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Senmuth - Probuzhdaya Sluchaynost CD (album) cover




Experimental/Post Metal

3.85 | 8 ratings

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Special Collaborator
RIO/Avant/Zeuhl,Neo & Post/Math Teams
4 stars This time Senmuth is back to Egypt, taking inspiration from the character of Hatshepsut, the high priestess who became, it seems, the only pharaoh woman in the whole Egyptian history.

The introduction "Inside" is a usual Senmuth track with the usual distorted voice and techno sounds. It's followed by one of the best tracks I've heard from this artist. "Heaven and Heart" has a strong melody of a kind that reminds me to some RPI bands of the early 70s. The singer is some "Eresh" and doesn't use the distortion kit.

Estella is another guest singer with an impressive voice, capable of high and low pitches. She sings on "Priestess". Another track above the Senmuth's average. It appears clear that the song was written for Senmuth's voice and in a second time he decided to have it sung by somebody else.

On track 4 we have an old friend: the punk lady Annie Red Hat. "ParaBrahma" his a techno track on which Annie makes vocalisms. Average.

Skandy21 is well-known to who follows Senmuth. On "Sight" she sings a duet with Senmuth. Another highlight of this album. Not bad also the other track sung by Annie Red Hat: "Dark Goddess".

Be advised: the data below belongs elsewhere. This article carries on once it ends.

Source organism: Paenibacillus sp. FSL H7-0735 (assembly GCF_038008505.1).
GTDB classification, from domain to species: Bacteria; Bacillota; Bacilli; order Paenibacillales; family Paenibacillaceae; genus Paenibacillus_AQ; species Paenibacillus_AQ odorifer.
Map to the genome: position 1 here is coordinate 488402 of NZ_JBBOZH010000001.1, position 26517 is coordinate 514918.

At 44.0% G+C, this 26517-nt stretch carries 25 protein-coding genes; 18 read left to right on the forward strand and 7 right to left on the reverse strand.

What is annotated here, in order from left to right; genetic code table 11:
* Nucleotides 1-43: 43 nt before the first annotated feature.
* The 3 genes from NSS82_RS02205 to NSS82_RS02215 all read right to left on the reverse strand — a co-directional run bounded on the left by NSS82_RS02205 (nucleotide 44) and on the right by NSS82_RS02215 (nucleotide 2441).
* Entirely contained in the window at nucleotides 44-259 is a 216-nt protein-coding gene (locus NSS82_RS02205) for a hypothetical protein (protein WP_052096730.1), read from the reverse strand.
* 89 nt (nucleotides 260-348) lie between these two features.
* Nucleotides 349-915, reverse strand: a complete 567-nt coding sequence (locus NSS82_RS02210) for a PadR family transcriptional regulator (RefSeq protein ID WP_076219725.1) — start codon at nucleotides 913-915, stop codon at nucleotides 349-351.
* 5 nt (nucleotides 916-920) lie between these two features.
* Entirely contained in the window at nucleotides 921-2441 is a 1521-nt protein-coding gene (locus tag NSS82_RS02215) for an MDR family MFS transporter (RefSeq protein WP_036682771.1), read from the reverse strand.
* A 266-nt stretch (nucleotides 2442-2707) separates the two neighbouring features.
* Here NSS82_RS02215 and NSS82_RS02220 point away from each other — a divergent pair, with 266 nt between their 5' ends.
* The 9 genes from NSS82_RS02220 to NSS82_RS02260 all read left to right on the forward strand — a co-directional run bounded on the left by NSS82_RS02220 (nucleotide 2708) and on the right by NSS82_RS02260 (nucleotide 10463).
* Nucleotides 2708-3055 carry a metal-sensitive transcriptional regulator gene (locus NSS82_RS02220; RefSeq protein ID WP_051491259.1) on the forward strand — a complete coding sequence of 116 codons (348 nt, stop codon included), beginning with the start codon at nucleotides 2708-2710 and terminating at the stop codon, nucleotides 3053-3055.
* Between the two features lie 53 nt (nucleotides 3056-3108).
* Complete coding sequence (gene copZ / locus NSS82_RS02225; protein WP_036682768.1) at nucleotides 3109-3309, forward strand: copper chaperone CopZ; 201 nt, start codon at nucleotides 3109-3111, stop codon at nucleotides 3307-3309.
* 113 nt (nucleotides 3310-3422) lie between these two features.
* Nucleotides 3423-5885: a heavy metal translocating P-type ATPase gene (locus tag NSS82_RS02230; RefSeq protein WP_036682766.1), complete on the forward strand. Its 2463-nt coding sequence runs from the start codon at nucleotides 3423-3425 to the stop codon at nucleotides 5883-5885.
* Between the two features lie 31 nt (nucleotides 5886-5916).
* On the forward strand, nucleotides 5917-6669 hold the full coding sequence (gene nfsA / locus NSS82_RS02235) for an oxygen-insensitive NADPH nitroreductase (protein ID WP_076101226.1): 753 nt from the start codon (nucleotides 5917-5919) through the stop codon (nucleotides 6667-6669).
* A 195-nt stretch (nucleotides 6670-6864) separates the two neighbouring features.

"Nothing is Realm" is opened by J.Kay. This time we have a real growler. Somebody able to growl without any kit. The track is a mixture of industrial and ethnic as in the best Senmuth while the growl gives it a death metal appeal.

"There, Where's an Eternal Dream" is another song on which Senmuth has put some extra effort. There's more attention to the melodic line than as usual.

"Awakening" is a techno track. Not my favourite. The instrumental parts are good enough, but it lacks the melodic structure of the previous track.

"Dark Goddess V.2" is even better than V.1. Annie Red Hat is a great singer. Her voice can be compared to the newage artist Lucia Hwong.

Estella speaks on "Hatshepsuth". This is the name of the only legendary woman who became pharaon in the ancient Egypt. A slow keyboard-based and ambient track. Very unusual in Senmuth's productions, quite close to the early Vangelis.

Muza is a soprano (likely). An excellent voice on a track from the ethnic side of Senmuth. "Hathor" has something of symphonic that's enhanced by the vocals.

Also the closure is performed by Muza. This time it's a typical techno-metal song in the arrangement but the vocals are excellent and let the melody emerge clearly. With just a bit less of the usual noise to make it more accessible this could have been a hit.

I've been undecided about how to rate this album. It's probably the most consistent between those I've listened to. Also, with the time I'm getting more used to Senmuth's music and last but not least, another reviewer has already rated it 4 stars and I don't want to be influenced by things external to the album. I give it 4 stars (4- really) to distinguish it from the previous ones and mainly because some tracks are really great. The fact that his music is better when he has guests is likely depending on my personal appreciation of the vocal distortion kit that he uses on his voice. A good album for a newbie to start with Senmuth.

octopus-4 | 4/5 |


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